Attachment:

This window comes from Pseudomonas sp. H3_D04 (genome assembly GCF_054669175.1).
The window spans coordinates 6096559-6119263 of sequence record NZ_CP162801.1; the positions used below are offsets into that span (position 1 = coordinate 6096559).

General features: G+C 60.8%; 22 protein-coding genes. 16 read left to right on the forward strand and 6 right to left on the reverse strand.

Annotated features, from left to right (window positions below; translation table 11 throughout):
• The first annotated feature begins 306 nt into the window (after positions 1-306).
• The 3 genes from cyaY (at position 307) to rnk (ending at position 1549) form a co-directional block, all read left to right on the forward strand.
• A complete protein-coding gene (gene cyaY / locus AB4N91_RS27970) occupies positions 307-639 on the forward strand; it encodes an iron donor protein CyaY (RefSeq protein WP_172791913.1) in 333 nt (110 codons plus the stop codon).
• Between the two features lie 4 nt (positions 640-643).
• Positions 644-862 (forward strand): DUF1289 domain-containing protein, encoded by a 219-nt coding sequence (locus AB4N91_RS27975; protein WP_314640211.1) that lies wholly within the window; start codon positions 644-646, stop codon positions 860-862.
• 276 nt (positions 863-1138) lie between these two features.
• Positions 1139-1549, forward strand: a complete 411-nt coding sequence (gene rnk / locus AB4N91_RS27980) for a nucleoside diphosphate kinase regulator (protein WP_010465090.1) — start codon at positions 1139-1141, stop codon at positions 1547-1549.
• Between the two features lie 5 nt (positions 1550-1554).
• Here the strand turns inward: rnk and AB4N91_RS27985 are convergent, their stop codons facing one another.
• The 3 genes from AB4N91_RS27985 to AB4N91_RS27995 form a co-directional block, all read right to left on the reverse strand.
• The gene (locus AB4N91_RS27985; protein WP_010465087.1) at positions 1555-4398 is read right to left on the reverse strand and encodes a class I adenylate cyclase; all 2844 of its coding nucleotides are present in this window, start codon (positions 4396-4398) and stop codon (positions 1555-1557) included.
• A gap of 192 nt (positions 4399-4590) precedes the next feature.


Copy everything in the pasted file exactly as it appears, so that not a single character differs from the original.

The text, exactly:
This window comes from Pseudomonas sp. H3_D04 (genome assembly GCF_054669175.1).
The window spans coordinates 6096559-6119263 of sequence record NZ_CP162801.1; the positions used below are offsets into that span (position 1 = coordinate 6096559).

General features: G+C 60.8%; 22 protein-coding genes. 16 read left to right on the forward strand and 6 right to left on the reverse strand.

Annotated features, from left to right (window positions below; translation table 11 throughout):
• The first annotated feature begins 306 nt into the window (after positions 1-306).
• The 3 genes from cyaY (at position 307) to rnk (ending at position 1549) form a co-directional block, all read left to right on the forward strand.
• A complete protein-coding gene (gene cyaY / locus AB4N91_RS27970) occupies positions 307-639 on the forward strand; it encodes an iron donor protein CyaY (RefSeq protein WP_172791913.1) in 333 nt (110 codons plus the stop codon).
• Between the two features lie 4 nt (positions 640-643).
• Positions 644-862 (forward strand): DUF1289 domain-containing protein, encoded by a 219-nt coding sequence (locus AB4N91_RS27975; protein WP_314640211.1) that lies wholly within the window; start codon positions 644-646, stop codon positions 860-862.
• 276 nt (positions 863-1138) lie between these two features.
• Positions 1139-1549, forward strand: a complete 411-nt coding sequence (gene rnk / locus AB4N91_RS27980) for a nucleoside diphosphate kinase regulator (protein WP_010465090.1) — start codon at positions 1139-1141, stop codon at positions 1547-1549.
• Between the two features lie 5 nt (positions 1550-1554).
• Here the strand turns inward: rnk and AB4N91_RS27985 are convergent, their stop codons facing one another.
• The 3 genes from AB4N91_RS27985 to AB4N91_RS27995 form a co-directional block, all read right to left on the reverse strand.
• The gene (locus AB4N91_RS27985; protein WP_010465087.1) at positions 1555-4398 is read right to left on the reverse strand and encodes a class I adenylate cyclase; all 2844 of its coding nucleotides are present in this window, start codon (positions 4396-4398) and stop codon (positions 1555-1557) included.
• A gap of 192 nt (positions 4399-4590) precedes the next feature.